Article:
July 21, 2023
BISMARCK, N.D. (AP) — It was a routine collision on a busy Fargo street. But after Mohamad Barakat drove past, armed with 1,800 rounds of ammunition, numerous firearms and a grenade, tragedy ensued.
After the shooting ended on July 14, one police officer was dead, and two other officers as well as a woman in the crash were wounded, leaving authorities wondering what further carnage Barakat might have been planning.
Officer Zach Robinson, the only officer in the melee who was not wounded, fatally shot Barakat with bystanders crouched nearby. More details are expected at a briefing today (Friday).
Barakat, a 37-year-old who briefly trained as an emergency responder at a nearby community college, had no criminal record. No social media presence.
But then he saw the collision. With police and firefighters tied up helping, Barakat began “stalking his way in and sizing up his opportunity,” North Dakota Attorney General Drew Wrigley told reporters Wednesday in the most detailed update yet.
Barakat parked, watching for minutes until the officers walked away, about 15 to 20 feet (5 to 6 meters) from him. Then he lifted a .223-caliber rifle out of his car window and began firing in what Wrigley called “an absolute ambush” and “a murderous barrage of fire.”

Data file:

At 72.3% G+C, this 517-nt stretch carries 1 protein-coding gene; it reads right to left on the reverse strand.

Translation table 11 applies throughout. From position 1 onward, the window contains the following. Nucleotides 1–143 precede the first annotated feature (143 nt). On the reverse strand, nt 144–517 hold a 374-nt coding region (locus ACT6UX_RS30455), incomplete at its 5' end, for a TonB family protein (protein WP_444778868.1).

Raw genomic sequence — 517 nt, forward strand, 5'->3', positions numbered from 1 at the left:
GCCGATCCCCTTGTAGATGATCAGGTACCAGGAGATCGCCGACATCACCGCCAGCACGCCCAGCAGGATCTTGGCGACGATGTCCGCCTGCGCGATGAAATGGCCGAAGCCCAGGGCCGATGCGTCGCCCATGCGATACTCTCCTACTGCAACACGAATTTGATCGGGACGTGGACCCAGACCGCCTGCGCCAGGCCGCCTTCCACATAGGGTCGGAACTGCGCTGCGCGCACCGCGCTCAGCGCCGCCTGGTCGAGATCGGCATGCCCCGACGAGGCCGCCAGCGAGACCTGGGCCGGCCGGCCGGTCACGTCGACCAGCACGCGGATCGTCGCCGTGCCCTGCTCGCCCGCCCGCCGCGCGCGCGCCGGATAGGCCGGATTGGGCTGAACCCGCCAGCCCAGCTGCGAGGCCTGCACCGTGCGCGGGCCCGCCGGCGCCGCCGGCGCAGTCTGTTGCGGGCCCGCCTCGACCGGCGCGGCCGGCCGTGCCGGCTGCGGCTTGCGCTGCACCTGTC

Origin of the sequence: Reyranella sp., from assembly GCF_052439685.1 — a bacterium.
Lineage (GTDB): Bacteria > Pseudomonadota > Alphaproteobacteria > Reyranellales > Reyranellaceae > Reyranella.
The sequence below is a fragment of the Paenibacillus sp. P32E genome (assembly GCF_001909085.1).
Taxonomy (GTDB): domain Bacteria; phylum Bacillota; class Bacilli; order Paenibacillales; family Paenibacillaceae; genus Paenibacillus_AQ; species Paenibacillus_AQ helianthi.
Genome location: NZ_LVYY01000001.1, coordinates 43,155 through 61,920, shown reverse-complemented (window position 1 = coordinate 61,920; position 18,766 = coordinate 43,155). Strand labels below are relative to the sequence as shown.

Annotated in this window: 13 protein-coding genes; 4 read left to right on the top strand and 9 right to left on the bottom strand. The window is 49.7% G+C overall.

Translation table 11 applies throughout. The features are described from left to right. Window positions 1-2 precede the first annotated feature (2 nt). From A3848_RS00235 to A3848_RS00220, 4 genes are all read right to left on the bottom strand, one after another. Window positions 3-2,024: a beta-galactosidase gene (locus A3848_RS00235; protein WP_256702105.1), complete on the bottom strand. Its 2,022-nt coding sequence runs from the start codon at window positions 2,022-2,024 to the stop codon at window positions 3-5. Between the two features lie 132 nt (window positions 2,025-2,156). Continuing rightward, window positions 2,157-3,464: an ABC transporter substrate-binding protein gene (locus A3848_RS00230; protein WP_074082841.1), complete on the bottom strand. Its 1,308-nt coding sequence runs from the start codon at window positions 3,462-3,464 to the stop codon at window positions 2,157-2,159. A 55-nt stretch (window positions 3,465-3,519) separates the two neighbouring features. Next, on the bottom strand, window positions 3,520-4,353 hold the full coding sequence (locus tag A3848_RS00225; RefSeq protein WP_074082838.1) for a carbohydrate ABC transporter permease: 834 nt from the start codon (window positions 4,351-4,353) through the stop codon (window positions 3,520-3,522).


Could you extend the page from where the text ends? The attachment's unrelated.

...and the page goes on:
The officers “had no time” to reach for their holstered guns with Barakat’s fusillade “so rapid,” Wrigley said.
Barakat, who lived in an apartment two miles away, was using a double-stacked magazine. He killed Officer Jake Wallin, 23, who served in Iraq and Afghanistan with the Minnesota Army National Guard. The barrage also left Officers Andrew Dotas and Tyler Hawes critically wounded.
Wallin and Hawes were so new that they were still undergoing field training.
Barakat also hit Karlee Koswick, who was involved in the traffic collision, with two rounds as she ran away.
Robinson, who was in the street about 75 feet away from Barakat, “was the last man standing between what was coming next and what you can see this assailant was armed for,” Wrigley said.
Robinson moved from behind a vehicle involved in the crash and fired at Barakat. One of his shots disabled Barakat’s rifle, leaving 20 rounds unused after the killer fired 40.
“We have three officers down; send everybody,” Robinson said over the radio, after moving closer and noticing the fallen officers.
A wounded Barakat lay on the ground protected by his car, waving a 9 mm handgun. Robinson moved closer, calling out 16 times for Barakat to surrender.
Robinson came around the vehicle and gave one last command to Barakat to put down the gun before shooting him, said Wrigley, who called Robinson’s use of deadly force “justified.”